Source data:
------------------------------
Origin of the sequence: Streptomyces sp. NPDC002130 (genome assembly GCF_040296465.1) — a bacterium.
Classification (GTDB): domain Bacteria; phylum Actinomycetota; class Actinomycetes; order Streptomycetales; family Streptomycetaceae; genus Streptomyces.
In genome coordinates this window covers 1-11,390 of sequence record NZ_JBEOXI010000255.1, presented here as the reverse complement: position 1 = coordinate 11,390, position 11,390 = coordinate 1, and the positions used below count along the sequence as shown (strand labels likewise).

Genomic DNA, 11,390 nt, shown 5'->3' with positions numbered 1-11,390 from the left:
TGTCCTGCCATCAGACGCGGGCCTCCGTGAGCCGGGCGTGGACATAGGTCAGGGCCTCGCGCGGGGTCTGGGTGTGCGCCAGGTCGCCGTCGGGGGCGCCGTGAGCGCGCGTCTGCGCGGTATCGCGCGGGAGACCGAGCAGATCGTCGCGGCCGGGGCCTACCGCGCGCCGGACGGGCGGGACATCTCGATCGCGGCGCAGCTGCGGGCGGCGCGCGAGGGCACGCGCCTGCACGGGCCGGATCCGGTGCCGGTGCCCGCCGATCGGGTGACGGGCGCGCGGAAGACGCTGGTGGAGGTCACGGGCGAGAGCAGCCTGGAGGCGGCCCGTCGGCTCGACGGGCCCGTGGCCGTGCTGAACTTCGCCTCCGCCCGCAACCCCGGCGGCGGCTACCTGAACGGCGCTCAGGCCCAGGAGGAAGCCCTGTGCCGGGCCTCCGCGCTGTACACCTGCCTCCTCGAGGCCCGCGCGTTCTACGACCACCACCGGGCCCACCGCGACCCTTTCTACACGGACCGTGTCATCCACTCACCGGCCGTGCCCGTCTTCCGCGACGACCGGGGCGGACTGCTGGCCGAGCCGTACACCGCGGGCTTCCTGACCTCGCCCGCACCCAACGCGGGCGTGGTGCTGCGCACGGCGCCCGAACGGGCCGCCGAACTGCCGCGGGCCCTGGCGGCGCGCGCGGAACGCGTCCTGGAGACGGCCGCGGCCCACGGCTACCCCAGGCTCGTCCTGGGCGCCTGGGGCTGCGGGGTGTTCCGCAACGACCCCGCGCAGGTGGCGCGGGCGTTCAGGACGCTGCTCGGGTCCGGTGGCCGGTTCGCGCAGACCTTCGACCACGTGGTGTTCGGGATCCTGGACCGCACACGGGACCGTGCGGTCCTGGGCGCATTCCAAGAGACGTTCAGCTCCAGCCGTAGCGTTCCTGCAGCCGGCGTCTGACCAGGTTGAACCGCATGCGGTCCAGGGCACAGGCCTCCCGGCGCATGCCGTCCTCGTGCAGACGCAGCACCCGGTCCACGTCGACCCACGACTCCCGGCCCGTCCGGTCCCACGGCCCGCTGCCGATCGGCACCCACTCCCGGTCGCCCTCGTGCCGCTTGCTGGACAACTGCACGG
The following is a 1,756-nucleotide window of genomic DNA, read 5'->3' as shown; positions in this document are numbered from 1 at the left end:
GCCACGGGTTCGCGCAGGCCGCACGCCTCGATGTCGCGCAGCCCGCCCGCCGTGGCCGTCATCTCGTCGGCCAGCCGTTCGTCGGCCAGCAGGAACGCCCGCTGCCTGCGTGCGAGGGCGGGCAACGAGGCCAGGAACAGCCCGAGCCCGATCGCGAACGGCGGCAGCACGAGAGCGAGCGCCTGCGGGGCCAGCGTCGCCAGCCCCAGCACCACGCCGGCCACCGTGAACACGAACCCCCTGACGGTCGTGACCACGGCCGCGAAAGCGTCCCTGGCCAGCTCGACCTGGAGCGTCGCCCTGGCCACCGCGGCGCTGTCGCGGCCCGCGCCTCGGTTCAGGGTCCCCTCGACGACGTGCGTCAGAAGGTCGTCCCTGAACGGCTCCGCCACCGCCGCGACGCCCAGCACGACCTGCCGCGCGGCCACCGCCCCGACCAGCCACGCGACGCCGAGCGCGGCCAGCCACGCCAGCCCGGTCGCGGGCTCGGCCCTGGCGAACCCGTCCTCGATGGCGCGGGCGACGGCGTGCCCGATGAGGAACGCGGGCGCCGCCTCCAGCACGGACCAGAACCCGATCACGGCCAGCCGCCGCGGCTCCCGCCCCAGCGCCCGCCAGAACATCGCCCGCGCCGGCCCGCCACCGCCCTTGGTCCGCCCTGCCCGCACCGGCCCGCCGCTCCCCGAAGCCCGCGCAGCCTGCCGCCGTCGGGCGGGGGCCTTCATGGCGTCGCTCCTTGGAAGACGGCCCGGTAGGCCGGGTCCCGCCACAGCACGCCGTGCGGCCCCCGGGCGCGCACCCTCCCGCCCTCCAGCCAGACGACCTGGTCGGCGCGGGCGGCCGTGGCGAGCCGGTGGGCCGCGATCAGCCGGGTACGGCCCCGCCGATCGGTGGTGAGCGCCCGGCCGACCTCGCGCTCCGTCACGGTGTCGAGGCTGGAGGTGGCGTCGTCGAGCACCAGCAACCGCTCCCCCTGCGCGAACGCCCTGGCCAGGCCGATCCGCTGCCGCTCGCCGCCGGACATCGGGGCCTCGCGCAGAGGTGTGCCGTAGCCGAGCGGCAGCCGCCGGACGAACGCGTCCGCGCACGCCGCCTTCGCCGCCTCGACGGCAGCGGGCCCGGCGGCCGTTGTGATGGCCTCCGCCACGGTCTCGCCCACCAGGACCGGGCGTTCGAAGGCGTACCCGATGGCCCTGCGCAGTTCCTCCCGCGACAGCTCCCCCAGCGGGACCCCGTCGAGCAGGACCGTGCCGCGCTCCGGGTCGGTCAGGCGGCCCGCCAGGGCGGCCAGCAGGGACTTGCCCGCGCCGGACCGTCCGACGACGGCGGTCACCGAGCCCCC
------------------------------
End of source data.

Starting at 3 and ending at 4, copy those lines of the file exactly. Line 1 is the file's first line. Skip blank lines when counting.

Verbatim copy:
In genome coordinates this window covers 1-11,390 of sequence record NZ_JBEOXI010000255.1, presented here as the reverse complement: position 1 = coordinate 11,390, position 11,390 = coordinate 1, and the positions used below count along the sequence as shown (strand labels likewise).

Genomic DNA, 11,390 nt, shown 5'->3' with positions numbered 1-11,390 from the left: